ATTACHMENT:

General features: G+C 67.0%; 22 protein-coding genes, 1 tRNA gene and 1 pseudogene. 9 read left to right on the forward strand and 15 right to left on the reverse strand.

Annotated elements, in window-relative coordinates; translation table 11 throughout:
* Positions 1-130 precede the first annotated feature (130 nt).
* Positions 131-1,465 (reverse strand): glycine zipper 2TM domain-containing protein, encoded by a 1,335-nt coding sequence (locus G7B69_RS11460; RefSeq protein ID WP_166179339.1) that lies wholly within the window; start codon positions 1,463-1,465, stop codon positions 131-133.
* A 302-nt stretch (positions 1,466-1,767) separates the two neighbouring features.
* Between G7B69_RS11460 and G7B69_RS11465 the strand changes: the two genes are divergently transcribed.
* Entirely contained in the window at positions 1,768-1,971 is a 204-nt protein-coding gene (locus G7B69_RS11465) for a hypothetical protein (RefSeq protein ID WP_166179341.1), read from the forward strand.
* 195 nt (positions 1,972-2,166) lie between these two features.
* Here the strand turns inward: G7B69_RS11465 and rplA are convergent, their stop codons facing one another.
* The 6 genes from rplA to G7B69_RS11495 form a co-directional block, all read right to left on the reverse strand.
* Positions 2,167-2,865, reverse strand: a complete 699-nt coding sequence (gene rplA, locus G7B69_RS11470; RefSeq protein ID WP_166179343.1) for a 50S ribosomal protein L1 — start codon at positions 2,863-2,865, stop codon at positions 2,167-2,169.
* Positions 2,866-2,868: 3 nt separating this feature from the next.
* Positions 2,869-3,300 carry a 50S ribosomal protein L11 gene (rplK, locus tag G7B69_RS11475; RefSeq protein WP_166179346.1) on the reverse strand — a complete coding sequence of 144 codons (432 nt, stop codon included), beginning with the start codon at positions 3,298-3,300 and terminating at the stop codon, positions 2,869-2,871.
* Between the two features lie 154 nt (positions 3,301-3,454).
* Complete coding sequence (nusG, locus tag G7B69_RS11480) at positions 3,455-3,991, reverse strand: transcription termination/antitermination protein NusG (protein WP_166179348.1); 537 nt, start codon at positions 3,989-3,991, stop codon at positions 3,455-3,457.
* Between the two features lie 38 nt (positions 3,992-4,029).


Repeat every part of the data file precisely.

General features: G+C 67.0%; 22 protein-coding genes, 1 tRNA gene and 1 pseudogene. 9 read left to right on the forward strand and 15 right to left on the reverse strand.

Annotated elements, in window-relative coordinates; translation table 11 throughout:
* Positions 1-130 precede the first annotated feature (130 nt).
* Positions 131-1,465 (reverse strand): glycine zipper 2TM domain-containing protein, encoded by a 1,335-nt coding sequence (locus G7B69_RS11460; RefSeq protein ID WP_166179339.1) that lies wholly within the window; start codon positions 1,463-1,465, stop codon positions 131-133.
* A 302-nt stretch (positions 1,466-1,767) separates the two neighbouring features.
* Between G7B69_RS11460 and G7B69_RS11465 the strand changes: the two genes are divergently transcribed.
* Entirely contained in the window at positions 1,768-1,971 is a 204-nt protein-coding gene (locus G7B69_RS11465) for a hypothetical protein (RefSeq protein ID WP_166179341.1), read from the forward strand.
* 195 nt (positions 1,972-2,166) lie between these two features.
* Here the strand turns inward: G7B69_RS11465 and rplA are convergent, their stop codons facing one another.
* The 6 genes from rplA to G7B69_RS11495 form a co-directional block, all read right to left on the reverse strand.
* Positions 2,167-2,865, reverse strand: a complete 699-nt coding sequence (gene rplA, locus G7B69_RS11470; RefSeq protein ID WP_166179343.1) for a 50S ribosomal protein L1 — start codon at positions 2,863-2,865, stop codon at positions 2,167-2,169.
* Positions 2,866-2,868: 3 nt separating this feature from the next.
* Positions 2,869-3,300 carry a 50S ribosomal protein L11 gene (rplK, locus tag G7B69_RS11475; RefSeq protein WP_166179346.1) on the reverse strand — a complete coding sequence of 144 codons (432 nt, stop codon included), beginning with the start codon at positions 3,298-3,300 and terminating at the stop codon, positions 2,869-2,871.
* Between the two features lie 154 nt (positions 3,301-3,454).
* Complete coding sequence (nusG, locus tag G7B69_RS11480) at positions 3,455-3,991, reverse strand: transcription termination/antitermination protein NusG (protein WP_166179348.1); 537 nt, start codon at positions 3,989-3,991, stop codon at positions 3,455-3,457.
* Between the two features lie 38 nt (positions 3,992-4,029).